Despite what almost everyone agrees is the deep importance of the topic, credit unions have become largely ambivalent about reforming the secondary mortgage market and uncertain about potentially disrupting a system which seems to be working well, according to executives with credit union organizations familiar with the issue.
Bob Dorsa, president of the American Consumer Mortgage Association, the only nationwide credit union association directed solely at housing finance issues, replied via email to a question about how much credit unions care about secondary market reform.
“Yes, credit unions care since we are now a bigger participant in the housing finance system,” Dorsa wrote. “ACUMA believes 2012 loan origination totals will exceed $120 billion, which is a large increase over 2011 and a new all-time record. Maintaining a reasonable balance in the capital markets is important to the nation’s housing issues and the economy,” he wrote. But the subject doesn’t have the edge it once did.
In the first 24 months of the housing crisis, when everything was very raw, many credit unions experienced high degrees of anxiety about what might happen with the secondary mortgage market and whether they might have any access to it in the future.
But, as time has passed since the height of the housing finance crisis, credit unions have gradually gained confidence about their abilities to adapt and that has taken a bit of an edge off their anxiety about making that reform happen, Dorsa explained.
“Since 2008 with the housing bubble crash and the first thought that issues for mortgage bankers, including CUs would drastically change, there was much uncertainty. Since then, mortgage lending CUs have taken time to evaluate various business options for the way they will manage the risks associated with mortgage lending and fortunately found there are many that will work nicely. The obvious question is how, or more importantly when will this issue be addressed?”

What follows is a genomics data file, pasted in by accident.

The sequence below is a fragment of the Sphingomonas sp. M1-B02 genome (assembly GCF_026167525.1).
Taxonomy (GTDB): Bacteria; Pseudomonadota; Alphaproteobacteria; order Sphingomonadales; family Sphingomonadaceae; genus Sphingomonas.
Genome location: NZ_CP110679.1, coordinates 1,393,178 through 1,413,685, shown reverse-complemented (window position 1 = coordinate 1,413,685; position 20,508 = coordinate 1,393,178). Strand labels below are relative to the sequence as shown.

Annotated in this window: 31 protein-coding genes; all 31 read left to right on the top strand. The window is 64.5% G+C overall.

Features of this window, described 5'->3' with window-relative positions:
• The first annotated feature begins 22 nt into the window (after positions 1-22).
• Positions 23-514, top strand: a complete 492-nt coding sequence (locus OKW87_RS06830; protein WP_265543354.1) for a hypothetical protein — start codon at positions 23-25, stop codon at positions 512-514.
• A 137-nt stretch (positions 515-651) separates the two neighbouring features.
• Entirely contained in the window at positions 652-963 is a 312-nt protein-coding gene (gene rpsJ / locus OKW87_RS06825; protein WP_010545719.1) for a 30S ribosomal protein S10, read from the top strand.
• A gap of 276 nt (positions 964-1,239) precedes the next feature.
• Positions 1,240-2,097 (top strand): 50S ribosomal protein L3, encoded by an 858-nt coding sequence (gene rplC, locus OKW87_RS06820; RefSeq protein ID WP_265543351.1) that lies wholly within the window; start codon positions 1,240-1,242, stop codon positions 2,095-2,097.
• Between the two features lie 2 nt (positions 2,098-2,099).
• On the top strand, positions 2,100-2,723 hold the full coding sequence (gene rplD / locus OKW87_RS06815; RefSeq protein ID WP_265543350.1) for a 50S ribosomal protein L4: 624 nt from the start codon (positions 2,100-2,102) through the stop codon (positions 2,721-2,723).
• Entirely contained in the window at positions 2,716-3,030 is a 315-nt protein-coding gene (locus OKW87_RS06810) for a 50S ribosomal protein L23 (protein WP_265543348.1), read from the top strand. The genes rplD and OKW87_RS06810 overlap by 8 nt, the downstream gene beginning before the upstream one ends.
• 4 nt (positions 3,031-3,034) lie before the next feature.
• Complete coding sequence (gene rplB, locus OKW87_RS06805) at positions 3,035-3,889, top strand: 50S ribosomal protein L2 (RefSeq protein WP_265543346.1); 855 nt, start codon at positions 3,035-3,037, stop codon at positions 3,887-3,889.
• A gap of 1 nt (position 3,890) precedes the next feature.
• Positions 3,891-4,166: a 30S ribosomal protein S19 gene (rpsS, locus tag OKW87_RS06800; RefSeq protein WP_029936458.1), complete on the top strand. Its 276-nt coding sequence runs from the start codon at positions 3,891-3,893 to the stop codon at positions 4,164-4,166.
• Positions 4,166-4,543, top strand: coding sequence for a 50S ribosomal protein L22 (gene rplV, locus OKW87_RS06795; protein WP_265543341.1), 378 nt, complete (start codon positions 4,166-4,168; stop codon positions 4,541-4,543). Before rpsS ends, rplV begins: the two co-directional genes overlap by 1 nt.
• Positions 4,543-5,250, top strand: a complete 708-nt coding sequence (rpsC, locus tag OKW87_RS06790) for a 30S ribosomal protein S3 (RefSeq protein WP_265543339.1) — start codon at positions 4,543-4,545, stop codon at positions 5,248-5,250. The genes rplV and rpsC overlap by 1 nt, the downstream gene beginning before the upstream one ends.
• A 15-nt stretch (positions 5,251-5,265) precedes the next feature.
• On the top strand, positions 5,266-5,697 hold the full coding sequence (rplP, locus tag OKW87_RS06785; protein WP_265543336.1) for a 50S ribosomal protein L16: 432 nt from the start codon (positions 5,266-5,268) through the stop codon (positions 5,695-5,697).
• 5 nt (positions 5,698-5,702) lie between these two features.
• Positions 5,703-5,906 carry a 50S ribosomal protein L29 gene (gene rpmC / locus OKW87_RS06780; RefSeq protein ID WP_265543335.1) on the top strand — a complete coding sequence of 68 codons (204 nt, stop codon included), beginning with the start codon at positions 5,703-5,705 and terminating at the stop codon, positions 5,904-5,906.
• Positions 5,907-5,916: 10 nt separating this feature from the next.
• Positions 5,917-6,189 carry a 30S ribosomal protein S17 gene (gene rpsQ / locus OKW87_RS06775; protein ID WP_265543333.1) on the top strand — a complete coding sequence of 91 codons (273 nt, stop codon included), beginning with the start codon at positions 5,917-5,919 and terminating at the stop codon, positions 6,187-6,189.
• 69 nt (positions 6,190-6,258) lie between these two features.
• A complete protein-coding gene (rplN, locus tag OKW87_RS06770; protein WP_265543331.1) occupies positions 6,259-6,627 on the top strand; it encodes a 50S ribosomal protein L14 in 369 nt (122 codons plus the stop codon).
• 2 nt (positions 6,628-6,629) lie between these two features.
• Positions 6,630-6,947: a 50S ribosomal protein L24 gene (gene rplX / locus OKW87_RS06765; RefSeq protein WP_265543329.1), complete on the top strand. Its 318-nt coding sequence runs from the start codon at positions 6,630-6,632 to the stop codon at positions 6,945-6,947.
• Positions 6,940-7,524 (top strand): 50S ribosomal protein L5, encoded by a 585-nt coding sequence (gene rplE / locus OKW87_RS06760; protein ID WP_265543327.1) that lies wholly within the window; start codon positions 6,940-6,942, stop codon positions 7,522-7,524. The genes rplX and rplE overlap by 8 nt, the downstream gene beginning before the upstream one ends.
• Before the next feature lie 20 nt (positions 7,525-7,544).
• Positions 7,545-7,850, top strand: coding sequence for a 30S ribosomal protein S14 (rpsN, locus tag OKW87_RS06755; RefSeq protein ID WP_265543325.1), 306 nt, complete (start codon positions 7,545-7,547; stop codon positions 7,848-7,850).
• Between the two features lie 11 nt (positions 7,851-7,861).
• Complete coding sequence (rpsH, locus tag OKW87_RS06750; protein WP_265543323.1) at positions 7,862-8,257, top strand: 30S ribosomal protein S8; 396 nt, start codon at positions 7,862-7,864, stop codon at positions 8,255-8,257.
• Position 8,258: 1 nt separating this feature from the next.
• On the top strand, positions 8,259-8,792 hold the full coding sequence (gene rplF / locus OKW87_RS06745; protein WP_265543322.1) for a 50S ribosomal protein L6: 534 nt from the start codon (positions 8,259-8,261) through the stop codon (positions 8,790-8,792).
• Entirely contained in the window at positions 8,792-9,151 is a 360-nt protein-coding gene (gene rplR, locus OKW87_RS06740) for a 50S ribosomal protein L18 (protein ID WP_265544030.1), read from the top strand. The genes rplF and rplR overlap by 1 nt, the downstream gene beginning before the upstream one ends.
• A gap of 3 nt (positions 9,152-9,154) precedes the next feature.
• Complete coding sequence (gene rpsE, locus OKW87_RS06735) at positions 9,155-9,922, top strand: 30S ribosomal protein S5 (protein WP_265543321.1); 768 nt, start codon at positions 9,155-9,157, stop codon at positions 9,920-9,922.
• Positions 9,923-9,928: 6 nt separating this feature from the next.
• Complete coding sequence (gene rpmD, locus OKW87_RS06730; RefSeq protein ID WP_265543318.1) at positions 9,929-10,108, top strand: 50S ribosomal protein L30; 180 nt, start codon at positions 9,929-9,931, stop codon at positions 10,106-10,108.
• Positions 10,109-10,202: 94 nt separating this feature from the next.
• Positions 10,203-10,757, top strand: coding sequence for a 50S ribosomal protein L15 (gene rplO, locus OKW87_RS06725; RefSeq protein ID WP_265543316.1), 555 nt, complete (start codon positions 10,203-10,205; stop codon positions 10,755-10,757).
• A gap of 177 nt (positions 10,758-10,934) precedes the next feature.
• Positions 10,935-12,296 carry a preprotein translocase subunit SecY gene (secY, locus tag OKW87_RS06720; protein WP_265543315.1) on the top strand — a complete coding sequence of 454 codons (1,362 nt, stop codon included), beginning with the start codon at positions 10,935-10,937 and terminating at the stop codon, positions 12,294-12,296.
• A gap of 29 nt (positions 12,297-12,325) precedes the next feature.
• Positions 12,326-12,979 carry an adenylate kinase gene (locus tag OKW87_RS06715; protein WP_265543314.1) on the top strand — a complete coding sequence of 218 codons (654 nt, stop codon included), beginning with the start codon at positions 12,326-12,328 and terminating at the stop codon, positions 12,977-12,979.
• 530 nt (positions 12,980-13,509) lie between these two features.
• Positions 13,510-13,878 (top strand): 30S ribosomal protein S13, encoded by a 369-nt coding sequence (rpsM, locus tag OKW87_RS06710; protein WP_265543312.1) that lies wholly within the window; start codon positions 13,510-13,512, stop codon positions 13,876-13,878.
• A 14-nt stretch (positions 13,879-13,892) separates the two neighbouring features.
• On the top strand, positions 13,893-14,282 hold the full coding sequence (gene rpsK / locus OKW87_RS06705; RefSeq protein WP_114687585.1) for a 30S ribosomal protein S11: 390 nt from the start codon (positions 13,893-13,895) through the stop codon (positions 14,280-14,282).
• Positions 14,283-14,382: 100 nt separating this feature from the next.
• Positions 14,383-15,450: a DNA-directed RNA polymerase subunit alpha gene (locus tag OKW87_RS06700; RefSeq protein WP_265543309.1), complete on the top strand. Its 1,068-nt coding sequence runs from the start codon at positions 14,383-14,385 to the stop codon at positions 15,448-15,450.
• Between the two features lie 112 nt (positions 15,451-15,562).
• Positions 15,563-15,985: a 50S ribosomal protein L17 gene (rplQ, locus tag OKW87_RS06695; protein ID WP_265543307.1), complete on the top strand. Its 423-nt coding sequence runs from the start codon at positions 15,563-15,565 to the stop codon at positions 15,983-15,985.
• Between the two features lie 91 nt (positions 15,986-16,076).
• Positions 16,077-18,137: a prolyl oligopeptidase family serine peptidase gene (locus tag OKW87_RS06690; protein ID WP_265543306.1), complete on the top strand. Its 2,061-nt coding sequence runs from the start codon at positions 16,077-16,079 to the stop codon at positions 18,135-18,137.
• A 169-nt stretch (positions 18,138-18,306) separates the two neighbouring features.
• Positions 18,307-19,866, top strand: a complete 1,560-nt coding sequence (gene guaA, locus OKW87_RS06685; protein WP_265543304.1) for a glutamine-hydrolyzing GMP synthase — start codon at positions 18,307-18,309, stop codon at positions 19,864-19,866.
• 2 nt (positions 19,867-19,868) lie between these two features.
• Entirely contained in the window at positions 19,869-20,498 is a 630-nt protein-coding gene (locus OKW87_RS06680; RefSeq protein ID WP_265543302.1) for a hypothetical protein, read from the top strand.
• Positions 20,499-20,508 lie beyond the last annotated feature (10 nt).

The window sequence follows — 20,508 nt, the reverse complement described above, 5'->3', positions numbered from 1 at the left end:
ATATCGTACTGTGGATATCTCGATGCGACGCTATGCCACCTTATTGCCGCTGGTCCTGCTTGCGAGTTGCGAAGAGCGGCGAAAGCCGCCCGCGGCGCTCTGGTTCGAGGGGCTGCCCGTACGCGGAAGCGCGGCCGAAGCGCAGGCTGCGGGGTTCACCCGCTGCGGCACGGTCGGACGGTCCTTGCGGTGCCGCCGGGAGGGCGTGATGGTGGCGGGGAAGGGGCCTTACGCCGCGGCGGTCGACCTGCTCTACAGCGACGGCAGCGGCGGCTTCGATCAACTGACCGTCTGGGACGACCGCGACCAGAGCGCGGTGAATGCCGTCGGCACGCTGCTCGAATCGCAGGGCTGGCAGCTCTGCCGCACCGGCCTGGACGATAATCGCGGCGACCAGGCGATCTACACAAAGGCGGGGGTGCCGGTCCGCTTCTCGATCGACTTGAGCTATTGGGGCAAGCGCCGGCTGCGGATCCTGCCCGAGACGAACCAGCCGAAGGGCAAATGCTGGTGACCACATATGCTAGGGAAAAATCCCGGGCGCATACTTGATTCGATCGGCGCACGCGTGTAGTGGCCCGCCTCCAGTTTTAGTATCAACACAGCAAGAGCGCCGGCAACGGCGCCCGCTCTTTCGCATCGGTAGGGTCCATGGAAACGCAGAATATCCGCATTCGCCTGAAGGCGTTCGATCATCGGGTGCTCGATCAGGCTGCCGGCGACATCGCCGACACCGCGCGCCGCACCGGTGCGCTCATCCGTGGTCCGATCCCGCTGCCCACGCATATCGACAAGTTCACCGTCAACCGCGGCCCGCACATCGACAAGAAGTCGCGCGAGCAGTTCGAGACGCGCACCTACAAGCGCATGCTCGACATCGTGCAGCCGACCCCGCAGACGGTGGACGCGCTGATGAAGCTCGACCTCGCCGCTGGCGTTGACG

The current secondary mortgage market is dominated by two government-sponsored enterprises, Fannie Mae and Freddie Mac, which failed in September 2008 and have existed ever since as directly government-controlled organizations. While under federal control, the two organizations have taken steps to tighten the underwriting standards for mortgages they purchase and slowly but steadily their positions have improved. In May of 2012, Fannie Mae reported that it made a profit in the first quarter of that year and that it would not need more government funds, a first since 2008, the results of both its own internal reforms and an improving economy.
Analysts attributed the firms’ recovery to nationwide housing prices drawing near the bottom of their fall and a sharp decrease in the number of houses entering the foreclosure process. In addition, what analysts described as a bulge in serious losses had probably moved through the markets by this time as well, signaling that Fannie and Freddie probably face more profitable positions in the future.
All this has likely helped take the edge off any desire from housing finance originators, financiers or lawmakers to launch a significant fight about reforming Fannie and Freddie.